In the 90s I used to see two 12 metres (the 1987 defender sisterships - Kookaburra 1 and 2) being used as corporate training boats. One had a diesel with a saildrive and a folding prop and the other had no engine. (The one with the motor would tow the other). To get them to be the same speed for match racing, they bolted a two by four slightly longer than the folding prop diameter, to the back of the keel of the motorless one. Then they sailed the same speed. So a prop shaft and prop cause the same drag (and maybe the same aeration) as a piece of two by four the diameter of a prop - at least for 12 metres. I think cleaning up down under our boats is the very first thing to better control.
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Old 21-02-2022, 11:02   #4810
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Re: Trimaran - Especially Searunner - Owners

I am pleased to read the many responses to the Searunner discussion. This tells me they have not lost their appeal. Also, informed and thoughtful conversations often lead to productive changes in older technology.

March 21st will be the 44th anniversary of the launch of WILDERNESS in Marina del Rey, Los Angeles. I was one of the earliest Searunners built using West System epoxy resin, incorporating the tricks developed by the Gougeon brothers, Jan and Meade, such as plywood diesel tanks, graphite powder admixtures below the waterline for abrasion resistance on cobble beaches, graphite tow to reinforce the sliding hatches and cabintop, as well as unique details such as t-beam wing decks outboard of the sterncastle to increase stiffness and improve appearance in the forty, which made it more spacious aft. I even played with a substantive change in the centerboard, which I will be installing later this Spring. So, the idea of playing with tubercles is not going to be too radical, and may, or may not produce moderate changes. So, as my favorite pastime and ongoing experiment, we'll see what develops, and I'll pass it along for review.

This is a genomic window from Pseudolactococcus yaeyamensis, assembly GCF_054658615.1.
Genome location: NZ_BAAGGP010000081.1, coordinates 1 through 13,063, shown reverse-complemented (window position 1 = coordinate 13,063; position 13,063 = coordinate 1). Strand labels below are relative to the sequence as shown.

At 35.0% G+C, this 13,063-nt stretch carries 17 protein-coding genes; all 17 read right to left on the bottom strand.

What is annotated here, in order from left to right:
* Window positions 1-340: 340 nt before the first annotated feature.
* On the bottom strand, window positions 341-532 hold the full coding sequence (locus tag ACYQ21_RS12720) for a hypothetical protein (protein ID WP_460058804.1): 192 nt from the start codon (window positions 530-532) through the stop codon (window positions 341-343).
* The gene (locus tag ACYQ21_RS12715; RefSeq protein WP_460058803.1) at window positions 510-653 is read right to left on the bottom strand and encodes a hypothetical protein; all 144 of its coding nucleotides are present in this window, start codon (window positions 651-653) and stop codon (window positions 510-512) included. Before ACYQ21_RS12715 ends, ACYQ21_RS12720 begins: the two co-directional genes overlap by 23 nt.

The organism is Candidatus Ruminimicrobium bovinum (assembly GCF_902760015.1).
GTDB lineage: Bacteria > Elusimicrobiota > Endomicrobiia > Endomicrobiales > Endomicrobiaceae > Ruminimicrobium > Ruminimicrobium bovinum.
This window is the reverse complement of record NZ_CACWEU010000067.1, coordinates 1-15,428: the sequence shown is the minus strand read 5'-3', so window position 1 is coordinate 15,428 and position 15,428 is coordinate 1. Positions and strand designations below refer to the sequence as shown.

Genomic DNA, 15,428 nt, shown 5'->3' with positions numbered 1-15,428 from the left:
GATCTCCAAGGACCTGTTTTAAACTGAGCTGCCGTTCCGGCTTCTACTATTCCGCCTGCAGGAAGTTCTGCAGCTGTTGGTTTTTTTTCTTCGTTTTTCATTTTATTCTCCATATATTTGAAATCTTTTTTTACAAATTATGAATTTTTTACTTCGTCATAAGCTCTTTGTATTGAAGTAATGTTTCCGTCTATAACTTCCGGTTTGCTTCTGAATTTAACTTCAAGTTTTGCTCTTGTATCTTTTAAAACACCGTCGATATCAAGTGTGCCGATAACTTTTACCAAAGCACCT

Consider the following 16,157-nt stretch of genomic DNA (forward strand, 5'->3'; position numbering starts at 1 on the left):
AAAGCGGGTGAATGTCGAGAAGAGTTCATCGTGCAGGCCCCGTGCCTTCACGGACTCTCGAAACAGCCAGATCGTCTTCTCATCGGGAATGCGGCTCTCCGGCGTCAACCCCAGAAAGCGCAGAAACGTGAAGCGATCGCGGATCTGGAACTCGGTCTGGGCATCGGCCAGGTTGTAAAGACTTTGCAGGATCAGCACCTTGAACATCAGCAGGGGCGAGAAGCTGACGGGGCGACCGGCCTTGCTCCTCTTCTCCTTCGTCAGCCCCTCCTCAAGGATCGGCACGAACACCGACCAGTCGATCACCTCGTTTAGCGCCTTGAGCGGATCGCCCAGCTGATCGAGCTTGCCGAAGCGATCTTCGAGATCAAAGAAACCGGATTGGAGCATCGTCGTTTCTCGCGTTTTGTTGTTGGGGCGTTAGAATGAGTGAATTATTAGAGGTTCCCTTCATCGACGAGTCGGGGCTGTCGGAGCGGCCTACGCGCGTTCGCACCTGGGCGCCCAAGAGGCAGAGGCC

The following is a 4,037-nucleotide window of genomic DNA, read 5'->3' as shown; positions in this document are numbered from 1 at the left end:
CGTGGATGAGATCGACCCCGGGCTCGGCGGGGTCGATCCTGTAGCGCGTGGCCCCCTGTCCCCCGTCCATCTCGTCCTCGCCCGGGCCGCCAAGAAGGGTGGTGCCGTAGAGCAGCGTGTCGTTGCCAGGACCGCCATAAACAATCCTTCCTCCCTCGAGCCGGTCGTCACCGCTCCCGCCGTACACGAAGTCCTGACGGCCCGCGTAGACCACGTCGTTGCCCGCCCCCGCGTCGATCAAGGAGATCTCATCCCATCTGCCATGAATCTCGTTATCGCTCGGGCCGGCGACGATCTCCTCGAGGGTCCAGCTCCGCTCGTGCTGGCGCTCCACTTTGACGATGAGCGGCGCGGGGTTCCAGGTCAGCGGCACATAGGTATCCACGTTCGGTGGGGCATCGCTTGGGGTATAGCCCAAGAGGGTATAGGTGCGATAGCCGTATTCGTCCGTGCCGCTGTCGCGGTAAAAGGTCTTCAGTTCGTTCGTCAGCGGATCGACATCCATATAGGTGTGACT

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Old 22-02-2022, 03:35   #4811
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Re: Trimaran - Especially Searunner - Owners

It would seem to me that tubercles would be used on airplanes and high end racing yachts if they worked. Perhaps the easiest thing is to get a Flex-o-fold prop? And rubber seal the centerboard trunk, as described earlier in this thread.